Mystery Jets

Bill Cummings 31/08/2005

Who'd have thought when angular/art rock is in vogue, that a medieval rag-tag five prog/indie five piece from “Eel pie Island” featuring their own father, would be currently be considered one of the best new up and coming bands around? Well if this performance is anything to go by then the Mystery Jets may just have a future beyond the cyclical fads thrown up by the music industry.

Entering to their own crazy soundtrack chant of “Zoo time! Zoo time! Zoo time!.” The youthful (grey-haired Dad apart) Mystery Jets clamber on stage and begin to scurry through their unique brand of melodic tunes. It's ridiculous to try and categorise bands like the Mystery Jets but you can hear faint echoes of other groups in their sound whether it's the melodic and percussive inventiveness of the Beta Band in the lustful way they clatter their myriad of drums, or the echoes of early Pink Floyd in their wide-eyed psychedelic guitar/keyboard jousting melodies, or echoes of folk minstrels of the past in their paens to holidays before "easy jet took over the world."
Engaging and funny on stage, lead singer Blaine tells the crowd the bands keyboards actually “blew up last time we played here: but who needs keyboards right?” Well clearly the Jets do, the stage is bedecked in keyboards, drums, symbols, hubcaps: a veritable array of instruments to bash, and play with, exploring their joyful abandon.

New single “You Can't Fool Me Dennis” affectionately introduced as just “Dennis” tonight: is one of the reasons this rather unlikely band are currently barging their way onto MTV2 and XFM playlists alongside the likes of Bloc Party and the Kaiser Chiefs. “Dennis…” builds so well; twisty guitars, dancing with drums building towards an insanely catchy melodic chanted punky chorus, it kind of reveals a more pop side to the band and probably the reason they are starting to be bracketed along with the in crowd but they are so much more unique than that.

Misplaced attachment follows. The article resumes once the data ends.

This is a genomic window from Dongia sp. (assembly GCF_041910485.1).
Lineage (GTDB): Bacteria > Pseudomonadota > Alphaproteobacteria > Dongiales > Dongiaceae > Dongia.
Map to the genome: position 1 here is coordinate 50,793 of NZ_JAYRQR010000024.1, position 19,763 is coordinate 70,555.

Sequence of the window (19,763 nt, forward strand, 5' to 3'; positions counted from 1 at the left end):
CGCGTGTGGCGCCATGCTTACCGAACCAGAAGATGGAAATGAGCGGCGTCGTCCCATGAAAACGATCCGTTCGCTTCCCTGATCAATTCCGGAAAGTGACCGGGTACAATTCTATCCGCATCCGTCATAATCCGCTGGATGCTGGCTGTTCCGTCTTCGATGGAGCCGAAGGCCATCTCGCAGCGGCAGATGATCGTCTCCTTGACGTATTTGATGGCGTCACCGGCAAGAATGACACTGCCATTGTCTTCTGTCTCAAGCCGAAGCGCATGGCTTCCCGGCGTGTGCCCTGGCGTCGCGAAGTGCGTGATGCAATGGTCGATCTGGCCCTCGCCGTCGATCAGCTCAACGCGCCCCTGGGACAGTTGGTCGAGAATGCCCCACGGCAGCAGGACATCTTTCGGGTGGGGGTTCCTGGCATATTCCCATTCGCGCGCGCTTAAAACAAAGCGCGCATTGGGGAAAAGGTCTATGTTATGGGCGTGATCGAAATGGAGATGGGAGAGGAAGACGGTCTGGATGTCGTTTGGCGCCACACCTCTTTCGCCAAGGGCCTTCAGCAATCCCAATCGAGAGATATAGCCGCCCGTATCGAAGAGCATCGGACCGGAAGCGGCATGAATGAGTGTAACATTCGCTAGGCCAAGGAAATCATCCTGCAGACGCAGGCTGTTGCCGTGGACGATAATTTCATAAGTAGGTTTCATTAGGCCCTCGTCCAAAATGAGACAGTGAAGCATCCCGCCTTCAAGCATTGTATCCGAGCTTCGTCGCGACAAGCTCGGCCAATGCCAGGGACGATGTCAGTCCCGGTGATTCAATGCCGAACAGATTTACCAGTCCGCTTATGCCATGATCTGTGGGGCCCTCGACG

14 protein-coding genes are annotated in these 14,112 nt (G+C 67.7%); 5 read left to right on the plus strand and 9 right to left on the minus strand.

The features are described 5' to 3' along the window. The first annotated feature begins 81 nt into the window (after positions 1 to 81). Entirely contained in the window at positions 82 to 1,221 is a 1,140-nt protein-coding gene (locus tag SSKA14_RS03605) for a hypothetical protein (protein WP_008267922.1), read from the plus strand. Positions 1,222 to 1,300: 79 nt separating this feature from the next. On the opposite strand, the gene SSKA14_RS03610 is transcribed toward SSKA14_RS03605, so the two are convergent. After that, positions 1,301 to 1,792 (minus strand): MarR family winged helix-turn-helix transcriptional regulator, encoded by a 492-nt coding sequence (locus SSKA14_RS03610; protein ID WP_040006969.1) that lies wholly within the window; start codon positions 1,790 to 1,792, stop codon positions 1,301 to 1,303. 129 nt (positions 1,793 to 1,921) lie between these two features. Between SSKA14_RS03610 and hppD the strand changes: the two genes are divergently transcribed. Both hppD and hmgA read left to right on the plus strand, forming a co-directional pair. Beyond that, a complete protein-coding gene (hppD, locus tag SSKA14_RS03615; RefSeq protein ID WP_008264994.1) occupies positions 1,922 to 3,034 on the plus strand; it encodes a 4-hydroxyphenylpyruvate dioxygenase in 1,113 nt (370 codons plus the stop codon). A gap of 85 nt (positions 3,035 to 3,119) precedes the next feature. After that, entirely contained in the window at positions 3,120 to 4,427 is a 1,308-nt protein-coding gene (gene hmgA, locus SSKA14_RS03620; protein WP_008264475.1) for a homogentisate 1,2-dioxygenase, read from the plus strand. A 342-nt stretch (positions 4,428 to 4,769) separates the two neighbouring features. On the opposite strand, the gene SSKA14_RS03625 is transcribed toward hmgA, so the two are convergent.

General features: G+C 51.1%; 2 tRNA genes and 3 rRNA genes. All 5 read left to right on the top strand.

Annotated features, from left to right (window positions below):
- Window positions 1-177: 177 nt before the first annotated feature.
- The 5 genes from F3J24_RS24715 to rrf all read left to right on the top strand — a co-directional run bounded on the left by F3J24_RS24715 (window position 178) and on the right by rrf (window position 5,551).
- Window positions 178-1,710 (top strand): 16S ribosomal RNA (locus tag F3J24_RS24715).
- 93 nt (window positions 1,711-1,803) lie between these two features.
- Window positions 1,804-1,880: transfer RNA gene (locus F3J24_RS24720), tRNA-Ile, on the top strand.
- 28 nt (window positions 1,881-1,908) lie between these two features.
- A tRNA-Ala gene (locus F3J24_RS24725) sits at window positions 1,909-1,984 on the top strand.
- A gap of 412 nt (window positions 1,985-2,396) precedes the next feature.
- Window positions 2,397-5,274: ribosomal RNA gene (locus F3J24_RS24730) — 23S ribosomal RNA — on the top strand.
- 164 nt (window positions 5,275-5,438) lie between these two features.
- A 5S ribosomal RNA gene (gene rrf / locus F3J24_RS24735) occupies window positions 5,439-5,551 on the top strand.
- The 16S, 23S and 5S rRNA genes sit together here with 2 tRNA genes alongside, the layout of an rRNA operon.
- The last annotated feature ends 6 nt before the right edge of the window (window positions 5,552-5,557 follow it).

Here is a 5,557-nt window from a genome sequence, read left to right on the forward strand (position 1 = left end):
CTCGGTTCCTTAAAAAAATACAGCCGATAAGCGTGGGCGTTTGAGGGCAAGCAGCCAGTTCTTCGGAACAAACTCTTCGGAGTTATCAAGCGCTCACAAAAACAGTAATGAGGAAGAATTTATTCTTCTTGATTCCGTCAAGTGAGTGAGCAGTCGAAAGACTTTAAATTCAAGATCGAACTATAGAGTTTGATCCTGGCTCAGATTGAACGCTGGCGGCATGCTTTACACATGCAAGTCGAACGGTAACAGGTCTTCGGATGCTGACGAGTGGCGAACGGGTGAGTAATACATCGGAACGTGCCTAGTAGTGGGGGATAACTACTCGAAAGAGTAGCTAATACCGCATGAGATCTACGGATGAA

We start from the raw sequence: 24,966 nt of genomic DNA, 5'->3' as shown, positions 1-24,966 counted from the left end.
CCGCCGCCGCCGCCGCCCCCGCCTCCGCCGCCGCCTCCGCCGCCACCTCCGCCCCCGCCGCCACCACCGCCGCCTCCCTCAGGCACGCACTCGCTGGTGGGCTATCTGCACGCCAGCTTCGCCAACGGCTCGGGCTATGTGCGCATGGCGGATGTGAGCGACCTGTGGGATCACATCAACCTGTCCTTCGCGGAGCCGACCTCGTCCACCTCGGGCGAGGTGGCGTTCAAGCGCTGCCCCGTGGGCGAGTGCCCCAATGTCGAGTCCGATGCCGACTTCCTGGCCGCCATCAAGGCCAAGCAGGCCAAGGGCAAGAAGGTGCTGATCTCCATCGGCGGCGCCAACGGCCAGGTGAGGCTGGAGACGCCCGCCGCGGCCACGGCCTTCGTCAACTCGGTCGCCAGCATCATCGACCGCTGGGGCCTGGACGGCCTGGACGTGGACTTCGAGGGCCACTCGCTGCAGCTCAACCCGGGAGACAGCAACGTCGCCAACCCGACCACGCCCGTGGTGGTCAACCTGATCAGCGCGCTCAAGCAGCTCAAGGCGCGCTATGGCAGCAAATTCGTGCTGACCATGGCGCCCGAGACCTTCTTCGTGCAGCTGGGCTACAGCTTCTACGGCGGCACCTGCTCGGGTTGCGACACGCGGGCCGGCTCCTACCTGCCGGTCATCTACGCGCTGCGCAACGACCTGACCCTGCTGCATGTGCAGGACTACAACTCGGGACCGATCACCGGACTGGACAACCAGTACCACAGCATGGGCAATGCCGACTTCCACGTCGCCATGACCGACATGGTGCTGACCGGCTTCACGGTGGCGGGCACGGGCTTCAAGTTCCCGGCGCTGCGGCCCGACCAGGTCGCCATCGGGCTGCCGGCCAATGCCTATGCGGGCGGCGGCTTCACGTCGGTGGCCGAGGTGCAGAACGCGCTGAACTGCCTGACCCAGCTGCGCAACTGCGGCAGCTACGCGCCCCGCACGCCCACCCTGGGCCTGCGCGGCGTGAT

They are joined on stage during the two set closers as members of the crowd battle against each other for the crown of tonight's best crowd member to drum with the Mystery Jets. Set closers are furious there's “Alas Anges” a cacophony of percussion, wailing guitars and a playful little folksy vocal, there's something vaguely 60's-ish about the way the song stops and starts and builds into a sprawling melody, its faintly reminscnant of the Coral, whilst the lyrics are surprisingly dark in places (“Anges you've got scars from head to toe”)
The Mystery Jets might look like they have just stepped off a hippy barge holiday but they produce wonderously inventive music that really doesn't give a damn for current scene's or fads, the sky's the limit then.